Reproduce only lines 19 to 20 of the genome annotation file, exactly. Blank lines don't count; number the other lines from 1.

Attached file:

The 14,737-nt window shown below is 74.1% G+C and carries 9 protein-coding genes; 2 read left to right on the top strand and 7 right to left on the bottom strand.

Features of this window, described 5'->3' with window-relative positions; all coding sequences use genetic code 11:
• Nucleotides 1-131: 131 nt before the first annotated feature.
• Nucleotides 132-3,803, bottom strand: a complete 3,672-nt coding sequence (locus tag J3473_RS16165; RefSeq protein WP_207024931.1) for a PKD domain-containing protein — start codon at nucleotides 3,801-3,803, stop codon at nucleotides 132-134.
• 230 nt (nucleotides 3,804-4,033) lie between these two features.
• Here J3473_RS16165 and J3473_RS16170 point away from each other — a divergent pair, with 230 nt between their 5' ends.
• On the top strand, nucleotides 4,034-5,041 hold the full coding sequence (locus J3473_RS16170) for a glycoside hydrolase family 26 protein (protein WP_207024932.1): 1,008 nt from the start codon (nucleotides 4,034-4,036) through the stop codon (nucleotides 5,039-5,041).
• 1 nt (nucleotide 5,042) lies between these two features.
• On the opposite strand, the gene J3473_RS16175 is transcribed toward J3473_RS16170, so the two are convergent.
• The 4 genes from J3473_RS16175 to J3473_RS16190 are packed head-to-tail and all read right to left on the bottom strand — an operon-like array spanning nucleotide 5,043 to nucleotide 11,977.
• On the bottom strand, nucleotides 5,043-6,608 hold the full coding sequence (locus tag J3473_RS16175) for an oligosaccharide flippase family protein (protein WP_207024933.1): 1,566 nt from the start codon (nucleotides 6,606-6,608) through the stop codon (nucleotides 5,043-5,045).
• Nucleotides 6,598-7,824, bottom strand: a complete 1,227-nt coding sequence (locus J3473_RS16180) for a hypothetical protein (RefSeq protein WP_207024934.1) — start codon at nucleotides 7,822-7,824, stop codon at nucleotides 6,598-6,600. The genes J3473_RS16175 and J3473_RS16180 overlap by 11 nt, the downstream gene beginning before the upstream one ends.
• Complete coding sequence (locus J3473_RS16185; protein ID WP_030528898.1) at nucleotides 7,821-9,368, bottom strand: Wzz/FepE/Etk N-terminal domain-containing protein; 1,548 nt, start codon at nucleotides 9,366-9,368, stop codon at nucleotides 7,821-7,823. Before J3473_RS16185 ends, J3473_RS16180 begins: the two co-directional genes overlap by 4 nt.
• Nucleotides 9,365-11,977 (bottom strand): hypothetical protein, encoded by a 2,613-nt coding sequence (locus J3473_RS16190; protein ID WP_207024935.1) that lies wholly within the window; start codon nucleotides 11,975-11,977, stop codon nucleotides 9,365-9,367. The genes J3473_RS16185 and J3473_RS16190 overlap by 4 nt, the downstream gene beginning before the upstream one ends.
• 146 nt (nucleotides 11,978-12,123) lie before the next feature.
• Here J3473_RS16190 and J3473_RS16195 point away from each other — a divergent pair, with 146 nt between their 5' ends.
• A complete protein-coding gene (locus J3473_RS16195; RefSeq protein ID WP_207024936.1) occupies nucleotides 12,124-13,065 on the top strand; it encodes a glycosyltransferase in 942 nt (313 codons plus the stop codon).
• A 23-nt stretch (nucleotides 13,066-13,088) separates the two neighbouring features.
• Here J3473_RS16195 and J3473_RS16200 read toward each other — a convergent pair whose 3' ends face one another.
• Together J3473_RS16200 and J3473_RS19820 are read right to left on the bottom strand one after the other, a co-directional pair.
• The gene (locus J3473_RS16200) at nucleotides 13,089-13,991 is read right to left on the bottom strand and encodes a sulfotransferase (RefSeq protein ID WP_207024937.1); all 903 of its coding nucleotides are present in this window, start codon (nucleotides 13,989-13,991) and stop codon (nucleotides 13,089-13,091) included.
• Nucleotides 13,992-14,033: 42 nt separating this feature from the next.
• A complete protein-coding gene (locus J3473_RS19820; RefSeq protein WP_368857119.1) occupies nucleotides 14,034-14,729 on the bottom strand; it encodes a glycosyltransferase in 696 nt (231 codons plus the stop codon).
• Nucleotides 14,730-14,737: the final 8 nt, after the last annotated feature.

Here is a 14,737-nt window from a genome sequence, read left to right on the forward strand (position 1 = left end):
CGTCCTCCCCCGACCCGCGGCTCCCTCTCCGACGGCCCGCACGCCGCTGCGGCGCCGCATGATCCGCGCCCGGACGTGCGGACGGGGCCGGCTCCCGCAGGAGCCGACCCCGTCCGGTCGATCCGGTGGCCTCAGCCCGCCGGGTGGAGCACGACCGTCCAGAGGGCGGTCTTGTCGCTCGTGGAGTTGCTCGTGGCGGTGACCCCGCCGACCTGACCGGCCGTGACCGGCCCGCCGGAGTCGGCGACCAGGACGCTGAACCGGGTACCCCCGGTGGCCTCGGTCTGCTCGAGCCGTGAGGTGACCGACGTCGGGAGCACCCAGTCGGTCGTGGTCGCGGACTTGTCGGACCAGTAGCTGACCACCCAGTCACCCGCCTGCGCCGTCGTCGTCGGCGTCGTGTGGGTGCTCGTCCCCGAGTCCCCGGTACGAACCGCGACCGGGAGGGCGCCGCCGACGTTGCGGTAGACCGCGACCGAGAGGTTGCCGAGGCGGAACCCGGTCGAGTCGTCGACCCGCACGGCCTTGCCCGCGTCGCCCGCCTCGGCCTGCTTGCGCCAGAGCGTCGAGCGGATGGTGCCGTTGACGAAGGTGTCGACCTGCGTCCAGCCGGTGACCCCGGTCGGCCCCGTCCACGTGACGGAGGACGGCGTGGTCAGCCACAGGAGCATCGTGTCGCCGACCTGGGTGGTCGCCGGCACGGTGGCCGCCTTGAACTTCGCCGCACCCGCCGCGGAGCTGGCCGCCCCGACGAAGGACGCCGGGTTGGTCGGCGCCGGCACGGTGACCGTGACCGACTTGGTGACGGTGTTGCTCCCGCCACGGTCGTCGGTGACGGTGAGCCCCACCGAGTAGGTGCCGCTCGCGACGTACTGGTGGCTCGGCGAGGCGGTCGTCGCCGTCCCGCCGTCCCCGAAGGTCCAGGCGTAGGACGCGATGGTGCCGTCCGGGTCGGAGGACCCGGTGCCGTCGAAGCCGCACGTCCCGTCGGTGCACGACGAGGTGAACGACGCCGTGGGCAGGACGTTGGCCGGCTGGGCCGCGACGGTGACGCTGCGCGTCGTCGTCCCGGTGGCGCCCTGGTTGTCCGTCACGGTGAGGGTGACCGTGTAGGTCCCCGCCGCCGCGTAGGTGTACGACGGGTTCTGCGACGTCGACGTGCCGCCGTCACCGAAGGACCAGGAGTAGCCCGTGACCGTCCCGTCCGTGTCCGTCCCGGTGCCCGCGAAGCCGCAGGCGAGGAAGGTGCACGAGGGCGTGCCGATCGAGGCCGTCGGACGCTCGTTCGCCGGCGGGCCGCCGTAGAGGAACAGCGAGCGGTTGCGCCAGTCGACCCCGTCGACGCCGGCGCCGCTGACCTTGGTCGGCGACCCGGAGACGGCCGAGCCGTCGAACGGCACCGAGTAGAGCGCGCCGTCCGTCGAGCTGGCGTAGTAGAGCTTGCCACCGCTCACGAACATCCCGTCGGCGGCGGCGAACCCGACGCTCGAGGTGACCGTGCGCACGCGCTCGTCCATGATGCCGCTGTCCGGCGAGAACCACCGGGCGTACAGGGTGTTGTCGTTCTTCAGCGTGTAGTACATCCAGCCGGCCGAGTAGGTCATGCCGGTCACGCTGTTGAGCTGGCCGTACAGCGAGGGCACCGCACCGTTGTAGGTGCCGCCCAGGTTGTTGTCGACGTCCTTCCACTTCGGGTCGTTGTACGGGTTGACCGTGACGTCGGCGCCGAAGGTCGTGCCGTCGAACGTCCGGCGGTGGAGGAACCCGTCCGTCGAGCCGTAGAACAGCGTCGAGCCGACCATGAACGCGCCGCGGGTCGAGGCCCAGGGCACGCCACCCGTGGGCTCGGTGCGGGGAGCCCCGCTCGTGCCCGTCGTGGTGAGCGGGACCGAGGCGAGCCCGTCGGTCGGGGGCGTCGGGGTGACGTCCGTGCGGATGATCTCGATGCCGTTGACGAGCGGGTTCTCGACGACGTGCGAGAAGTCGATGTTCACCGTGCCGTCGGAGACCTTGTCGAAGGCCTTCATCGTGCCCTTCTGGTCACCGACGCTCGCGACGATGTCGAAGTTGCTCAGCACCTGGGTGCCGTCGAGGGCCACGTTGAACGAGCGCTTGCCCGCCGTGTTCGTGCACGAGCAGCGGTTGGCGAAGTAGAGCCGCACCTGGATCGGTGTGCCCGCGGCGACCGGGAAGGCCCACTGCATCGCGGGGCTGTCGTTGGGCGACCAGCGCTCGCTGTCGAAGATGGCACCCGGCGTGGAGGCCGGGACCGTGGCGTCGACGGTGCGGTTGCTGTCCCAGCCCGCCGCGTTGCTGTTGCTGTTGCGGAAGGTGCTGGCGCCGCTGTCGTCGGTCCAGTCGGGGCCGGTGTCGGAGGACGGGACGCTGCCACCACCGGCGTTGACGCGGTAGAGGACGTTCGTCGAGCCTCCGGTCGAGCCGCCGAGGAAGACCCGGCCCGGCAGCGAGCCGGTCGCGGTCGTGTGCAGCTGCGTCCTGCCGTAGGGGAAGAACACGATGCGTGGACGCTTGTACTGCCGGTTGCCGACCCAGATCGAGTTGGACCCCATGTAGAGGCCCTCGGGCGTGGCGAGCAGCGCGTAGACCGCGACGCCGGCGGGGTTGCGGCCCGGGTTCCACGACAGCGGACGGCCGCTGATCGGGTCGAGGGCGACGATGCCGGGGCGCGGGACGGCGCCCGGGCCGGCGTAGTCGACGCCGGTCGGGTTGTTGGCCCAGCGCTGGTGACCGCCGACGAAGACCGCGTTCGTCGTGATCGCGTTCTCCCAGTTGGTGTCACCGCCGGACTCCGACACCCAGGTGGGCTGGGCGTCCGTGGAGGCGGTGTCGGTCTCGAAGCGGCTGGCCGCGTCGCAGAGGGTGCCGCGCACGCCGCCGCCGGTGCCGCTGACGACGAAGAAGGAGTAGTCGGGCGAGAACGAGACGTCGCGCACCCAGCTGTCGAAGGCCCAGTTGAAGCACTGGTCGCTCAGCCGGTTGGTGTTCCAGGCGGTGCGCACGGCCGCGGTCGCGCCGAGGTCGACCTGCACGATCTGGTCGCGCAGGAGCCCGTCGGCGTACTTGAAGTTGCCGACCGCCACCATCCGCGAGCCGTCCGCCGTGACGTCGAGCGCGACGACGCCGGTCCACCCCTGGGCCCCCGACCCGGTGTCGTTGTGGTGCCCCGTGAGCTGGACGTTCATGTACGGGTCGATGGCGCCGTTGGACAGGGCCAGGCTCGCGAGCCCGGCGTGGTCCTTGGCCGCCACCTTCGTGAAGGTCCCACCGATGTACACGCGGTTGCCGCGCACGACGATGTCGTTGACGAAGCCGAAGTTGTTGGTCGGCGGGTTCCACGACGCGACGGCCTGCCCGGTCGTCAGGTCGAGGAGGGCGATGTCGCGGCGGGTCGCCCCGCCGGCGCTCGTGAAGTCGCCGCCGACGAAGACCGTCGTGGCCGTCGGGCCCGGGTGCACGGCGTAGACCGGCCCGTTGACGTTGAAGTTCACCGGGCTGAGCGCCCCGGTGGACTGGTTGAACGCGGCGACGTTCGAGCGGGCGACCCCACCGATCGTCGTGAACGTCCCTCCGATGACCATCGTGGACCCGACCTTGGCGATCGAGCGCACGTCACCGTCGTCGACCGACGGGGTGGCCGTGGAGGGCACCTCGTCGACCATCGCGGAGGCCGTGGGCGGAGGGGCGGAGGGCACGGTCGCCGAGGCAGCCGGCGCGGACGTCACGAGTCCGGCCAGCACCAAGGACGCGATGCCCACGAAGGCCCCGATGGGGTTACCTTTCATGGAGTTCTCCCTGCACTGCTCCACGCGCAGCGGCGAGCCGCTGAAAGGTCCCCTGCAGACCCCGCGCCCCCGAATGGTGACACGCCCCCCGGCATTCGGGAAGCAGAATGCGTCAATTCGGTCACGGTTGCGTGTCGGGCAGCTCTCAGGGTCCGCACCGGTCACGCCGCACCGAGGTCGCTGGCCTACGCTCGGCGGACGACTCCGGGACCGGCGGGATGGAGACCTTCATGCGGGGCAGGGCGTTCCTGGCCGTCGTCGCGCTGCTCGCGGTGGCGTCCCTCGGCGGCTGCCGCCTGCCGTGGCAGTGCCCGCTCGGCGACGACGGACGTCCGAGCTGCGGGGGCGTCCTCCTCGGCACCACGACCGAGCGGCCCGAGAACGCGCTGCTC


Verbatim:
• Here J3473_RS16195 and J3473_RS16200 read toward each other — a convergent pair whose 3' ends face one another.
• Together J3473_RS16200 and J3473_RS19820 are read right to left on the bottom strand one after the other, a co-directional pair.